Having held the hand of a loved one desperately sick in an emergency room after an overdose, made calls to get people into urgently needed treatment, and navigated insurance barriers, I've learned firsthand that the opioid crisis is more than just a statistic cited in the news nearly every day. As an addiction-policy researcher, I welcome President Trump's announcement that he and acting Health and Human Services Secretary Eric Hargan are declaring the opioid epidemic a public health emergency. Now we need to see this rhetoric followed by meaningful action and funding.
The president announced several ways he will reduce or waive government regulations to expand treatment, but one federal regulatory change that would benefit vulnerable populations needing treatment hasn't yet been discussed. The federal emergency declaration could be used to expand an existing Drug Enforcement Administration waiver to allow jails, prisons, and licensed residential rehab or detox treatment programs to administer methadone and buprenorphine for opioid withdrawal under the same rules as hospitals.
The DEA simply needs to broaden an existing regulation that allows hospitals to dispense methadone and buprenorphine for opioid use disorder without having to get licensed as an opioid treatment program (methadone clinic). Along with extending the hospital waiver to corrections facilities and licensed residential treatment programs, the DEA should remove the "three-day rule" that requires hospitals to make a distinction between whether the opioid addiction diagnosis is secondary or primary to other diseases being treated.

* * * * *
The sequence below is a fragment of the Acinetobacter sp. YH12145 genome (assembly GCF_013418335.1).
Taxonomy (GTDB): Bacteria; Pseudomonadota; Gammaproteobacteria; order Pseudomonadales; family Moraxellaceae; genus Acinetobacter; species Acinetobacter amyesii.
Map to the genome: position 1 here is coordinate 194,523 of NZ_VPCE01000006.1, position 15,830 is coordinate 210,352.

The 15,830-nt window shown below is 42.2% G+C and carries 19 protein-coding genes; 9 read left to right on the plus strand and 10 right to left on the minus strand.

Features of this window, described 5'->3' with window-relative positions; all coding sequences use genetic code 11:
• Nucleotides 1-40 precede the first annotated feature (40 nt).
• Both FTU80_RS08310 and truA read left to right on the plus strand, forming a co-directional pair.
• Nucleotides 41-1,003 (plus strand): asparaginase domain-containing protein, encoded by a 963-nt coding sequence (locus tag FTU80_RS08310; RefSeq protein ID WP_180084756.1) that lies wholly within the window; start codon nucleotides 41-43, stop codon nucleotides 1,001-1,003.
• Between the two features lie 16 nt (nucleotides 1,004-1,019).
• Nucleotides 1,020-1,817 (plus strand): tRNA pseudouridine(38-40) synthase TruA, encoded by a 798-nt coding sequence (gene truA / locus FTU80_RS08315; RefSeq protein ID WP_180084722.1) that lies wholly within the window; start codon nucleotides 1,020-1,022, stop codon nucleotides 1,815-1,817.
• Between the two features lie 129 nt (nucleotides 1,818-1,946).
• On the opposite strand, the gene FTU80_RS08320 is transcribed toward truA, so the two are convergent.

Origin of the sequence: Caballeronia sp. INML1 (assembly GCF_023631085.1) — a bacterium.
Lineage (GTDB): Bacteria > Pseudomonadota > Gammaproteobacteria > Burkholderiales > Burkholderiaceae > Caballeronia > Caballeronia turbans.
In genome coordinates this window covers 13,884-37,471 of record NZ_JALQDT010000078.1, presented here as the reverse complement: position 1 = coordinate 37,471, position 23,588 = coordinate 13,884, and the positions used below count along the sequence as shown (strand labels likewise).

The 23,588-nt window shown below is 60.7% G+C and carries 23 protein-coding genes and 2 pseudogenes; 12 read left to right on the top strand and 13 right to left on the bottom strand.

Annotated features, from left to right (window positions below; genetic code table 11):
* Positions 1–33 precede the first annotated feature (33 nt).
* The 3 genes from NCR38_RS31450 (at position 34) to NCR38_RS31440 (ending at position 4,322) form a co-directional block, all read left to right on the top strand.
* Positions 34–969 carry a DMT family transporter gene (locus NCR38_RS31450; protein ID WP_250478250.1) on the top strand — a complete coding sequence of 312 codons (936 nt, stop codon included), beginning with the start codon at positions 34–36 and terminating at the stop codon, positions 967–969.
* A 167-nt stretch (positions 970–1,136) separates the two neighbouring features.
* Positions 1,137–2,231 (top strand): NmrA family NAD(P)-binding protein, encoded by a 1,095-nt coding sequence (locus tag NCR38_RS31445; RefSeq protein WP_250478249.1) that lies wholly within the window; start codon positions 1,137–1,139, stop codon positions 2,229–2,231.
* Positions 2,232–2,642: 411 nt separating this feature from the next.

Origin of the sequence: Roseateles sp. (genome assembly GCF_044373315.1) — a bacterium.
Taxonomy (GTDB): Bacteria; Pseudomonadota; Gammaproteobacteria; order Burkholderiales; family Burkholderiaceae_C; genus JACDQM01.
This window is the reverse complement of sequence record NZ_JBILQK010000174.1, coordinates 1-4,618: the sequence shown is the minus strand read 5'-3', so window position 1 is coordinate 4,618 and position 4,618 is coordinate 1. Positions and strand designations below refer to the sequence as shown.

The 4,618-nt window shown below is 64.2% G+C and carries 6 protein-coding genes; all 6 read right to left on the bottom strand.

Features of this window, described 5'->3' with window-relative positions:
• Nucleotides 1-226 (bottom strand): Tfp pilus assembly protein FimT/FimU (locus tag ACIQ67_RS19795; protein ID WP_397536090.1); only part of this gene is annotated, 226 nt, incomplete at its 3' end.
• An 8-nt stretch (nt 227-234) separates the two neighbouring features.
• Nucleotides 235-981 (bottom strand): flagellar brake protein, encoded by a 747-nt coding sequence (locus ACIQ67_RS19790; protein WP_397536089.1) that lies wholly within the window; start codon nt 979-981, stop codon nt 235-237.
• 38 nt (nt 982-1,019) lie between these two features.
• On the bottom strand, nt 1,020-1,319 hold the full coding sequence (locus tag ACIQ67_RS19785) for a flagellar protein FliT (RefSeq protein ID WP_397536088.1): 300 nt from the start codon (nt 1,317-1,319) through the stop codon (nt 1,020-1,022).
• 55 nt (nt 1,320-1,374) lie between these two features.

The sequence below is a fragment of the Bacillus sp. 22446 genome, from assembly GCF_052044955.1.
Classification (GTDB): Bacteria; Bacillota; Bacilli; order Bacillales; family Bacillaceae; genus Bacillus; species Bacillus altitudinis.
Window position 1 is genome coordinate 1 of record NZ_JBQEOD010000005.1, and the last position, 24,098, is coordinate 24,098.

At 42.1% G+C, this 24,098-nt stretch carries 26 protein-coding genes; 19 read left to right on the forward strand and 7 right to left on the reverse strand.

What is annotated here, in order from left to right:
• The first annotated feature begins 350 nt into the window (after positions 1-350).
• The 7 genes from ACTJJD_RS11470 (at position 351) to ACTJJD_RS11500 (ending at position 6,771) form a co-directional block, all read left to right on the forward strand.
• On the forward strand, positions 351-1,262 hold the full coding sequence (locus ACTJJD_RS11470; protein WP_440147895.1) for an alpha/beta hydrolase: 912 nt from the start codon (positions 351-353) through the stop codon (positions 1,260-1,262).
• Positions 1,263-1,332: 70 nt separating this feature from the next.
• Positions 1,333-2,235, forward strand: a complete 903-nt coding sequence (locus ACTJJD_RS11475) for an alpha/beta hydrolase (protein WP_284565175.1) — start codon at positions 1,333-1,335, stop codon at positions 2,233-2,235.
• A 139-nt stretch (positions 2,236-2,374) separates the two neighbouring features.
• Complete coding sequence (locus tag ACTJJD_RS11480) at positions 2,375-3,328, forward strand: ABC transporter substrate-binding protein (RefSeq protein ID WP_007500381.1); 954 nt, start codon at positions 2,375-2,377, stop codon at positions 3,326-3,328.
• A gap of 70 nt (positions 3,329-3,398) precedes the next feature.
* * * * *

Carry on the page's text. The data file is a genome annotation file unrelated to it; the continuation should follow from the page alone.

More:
Starting addiction medications in jails and emergency rooms has been shown in multiple studies to improve patient outcomes and reduce overdose deaths. Reducing the strict licensing requirements around the administration of methadone and buprenorphine in corrections facilities will improve health-care delivery to a currently underserved group of patients with a high prevalence of addiction. Tweaking hospital regulations will also make it easier for emergency-room patients to begin buprenorphine treatment right after an overdose, before their withdrawal pain sends them back on the street to use again.
Despite evidence that overdose deaths can be reduced by 50 percent if people receive treatment with the medications buprenorphine and methadone, these treatments are still not readily available. The Spring 2017 report from the President's Commission on the Opioid Crisis recommended that the federal government use its considerable power as a health-care payer to require providers to offer all options for treatment. A draft of the commission's report has weaker language in this regard, but it still strongly supports expanded access to addiction treatment medications and called for the DEA to remove policy barriers.
The FDA commissioner just announced that his agency will even change its labeling, where necessary, to encourage better insurance coverage. Having the DEA offer regulatory relief at the same time will make it even more likely that new treatment protocols are implemented.
Because of the history of stigma around the use of medications for addiction treatment, even with regulatory burdens lifted, some hospitals, treatment programs, and jails may be slow to implement new protocols. Both a carrot and a stick are needed to ensure real change. Provide federal incentives, including both financial and technical support, and then mandate that any health-care or corrections facilities that receive federal funding allow access to all modes of treatment, including all FDA-approved addiction medications. Only then will we begin to see hope for those suffering.